Enter Ari Emanuel. His purchase of UFC from Frank & Lorenzo Fertitta for $4 billion dollars shocked the world. Dana White promised bigger and better things for the fighters and for UFC’s brand.
Conor McGregor wanted a bigger piece of the pie. Under Zuffa’s old ownership, no UFC fighter would ever box outside of the company. With the Fertittas gone, conditions changed. Conor had real leverage and threatened to sit out 2017.
Dana White proffered a purse bid of $50 million. Whatever the final number was between Conor and Endeavor to reach an agreement to negotiate with TMT, Stephen Espinoza (Showtime), and Leonard Ellerbe, the match with Mayweather sold 4.4 million PPV buys.
Conor McGregor made more money in his Mayweather exhibition fight than all of his UFC bouts combined. It changed the financial landscape for future MMA fighters, who viewed UFC as a spot to build their brand and eventually land a “boxing pay day.”
It makes sense if you view UFC’s restrictive contracts and arbitration clauses as more of a business model resembling a talent agency than a fight promotion.
Instead of UFC taking advantage of their dominance in the combat sports landscape by paying fighters higher purses, they opted to let McGregor do the exhibition bout with Mayweather. This flashpoint would surface in the Ngannou/UFC contract talks.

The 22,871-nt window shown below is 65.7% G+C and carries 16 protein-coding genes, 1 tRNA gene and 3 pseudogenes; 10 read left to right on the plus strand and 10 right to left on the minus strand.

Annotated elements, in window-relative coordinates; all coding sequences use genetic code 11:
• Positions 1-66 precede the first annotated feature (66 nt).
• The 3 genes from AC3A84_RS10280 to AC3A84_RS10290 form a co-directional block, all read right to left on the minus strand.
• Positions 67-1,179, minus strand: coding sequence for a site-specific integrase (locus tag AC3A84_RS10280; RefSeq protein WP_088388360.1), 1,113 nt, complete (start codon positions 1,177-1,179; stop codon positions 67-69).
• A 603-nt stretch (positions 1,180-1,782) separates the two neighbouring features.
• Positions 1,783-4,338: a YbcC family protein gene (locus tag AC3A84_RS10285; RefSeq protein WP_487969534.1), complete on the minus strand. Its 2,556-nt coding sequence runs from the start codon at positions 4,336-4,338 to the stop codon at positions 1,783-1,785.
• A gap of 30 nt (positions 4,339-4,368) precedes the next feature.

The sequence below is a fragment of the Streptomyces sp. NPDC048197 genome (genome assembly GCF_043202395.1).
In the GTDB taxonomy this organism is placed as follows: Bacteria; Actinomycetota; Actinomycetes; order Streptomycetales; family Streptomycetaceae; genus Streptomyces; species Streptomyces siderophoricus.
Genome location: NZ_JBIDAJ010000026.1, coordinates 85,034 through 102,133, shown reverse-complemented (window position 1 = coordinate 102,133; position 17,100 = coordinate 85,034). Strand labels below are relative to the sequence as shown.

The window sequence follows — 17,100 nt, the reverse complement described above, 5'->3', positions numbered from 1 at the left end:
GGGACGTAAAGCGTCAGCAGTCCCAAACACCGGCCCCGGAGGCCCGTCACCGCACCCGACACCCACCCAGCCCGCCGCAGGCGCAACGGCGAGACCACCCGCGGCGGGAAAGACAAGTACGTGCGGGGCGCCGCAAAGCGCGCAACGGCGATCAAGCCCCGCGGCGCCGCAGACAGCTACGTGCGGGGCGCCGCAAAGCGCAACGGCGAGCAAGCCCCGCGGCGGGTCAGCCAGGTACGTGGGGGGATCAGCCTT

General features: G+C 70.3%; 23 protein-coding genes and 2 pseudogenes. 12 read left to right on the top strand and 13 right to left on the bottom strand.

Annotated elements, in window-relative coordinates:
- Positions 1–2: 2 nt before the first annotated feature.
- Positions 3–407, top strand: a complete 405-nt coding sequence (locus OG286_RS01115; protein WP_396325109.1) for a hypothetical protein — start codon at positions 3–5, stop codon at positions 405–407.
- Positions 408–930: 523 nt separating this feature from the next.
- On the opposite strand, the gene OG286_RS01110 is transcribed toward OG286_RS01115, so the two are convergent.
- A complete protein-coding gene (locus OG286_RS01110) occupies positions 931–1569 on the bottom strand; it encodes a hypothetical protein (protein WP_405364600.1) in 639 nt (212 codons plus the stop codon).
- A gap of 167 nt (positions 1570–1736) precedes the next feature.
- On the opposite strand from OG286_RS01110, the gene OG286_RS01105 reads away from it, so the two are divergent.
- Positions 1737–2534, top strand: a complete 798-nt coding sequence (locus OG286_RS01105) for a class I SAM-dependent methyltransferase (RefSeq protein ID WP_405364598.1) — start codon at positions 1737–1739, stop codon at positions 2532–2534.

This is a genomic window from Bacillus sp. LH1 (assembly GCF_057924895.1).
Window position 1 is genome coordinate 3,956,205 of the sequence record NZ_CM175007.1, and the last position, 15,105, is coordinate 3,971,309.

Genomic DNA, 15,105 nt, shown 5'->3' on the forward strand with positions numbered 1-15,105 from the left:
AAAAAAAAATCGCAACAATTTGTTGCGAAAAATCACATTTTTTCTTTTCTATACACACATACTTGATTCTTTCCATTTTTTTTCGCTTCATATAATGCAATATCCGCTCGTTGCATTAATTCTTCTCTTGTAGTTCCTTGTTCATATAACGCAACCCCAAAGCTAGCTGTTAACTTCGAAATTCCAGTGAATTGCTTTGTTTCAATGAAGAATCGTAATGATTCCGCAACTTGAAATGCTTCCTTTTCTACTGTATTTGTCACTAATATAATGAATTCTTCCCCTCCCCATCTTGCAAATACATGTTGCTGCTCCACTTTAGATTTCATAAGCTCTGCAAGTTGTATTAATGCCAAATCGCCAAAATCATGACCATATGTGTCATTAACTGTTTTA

Whether the fight was a salary dump, an easy agent’s cut, an attempt to placate their top draw while not changing the underlying business model, or smothering a temper tantrum, the end result is that many UFC fighters started to develop a wandering eye.
What if UFC had paid Conor McGregor more money to stay strictly in MMA? McGregor had already been a two-division champion. He beat Eddie Alvarez. What would the 2017 campaign have looked like in UFC? It’s one of the biggest “what ifs” in modern combat sports history.
McGregor vs. Mayweather was a short-term win for UFC in terms of keeping their top fighter happy but it cemented an image of the “inferior” status of MMA fighters against boxers in the eyes of the general public.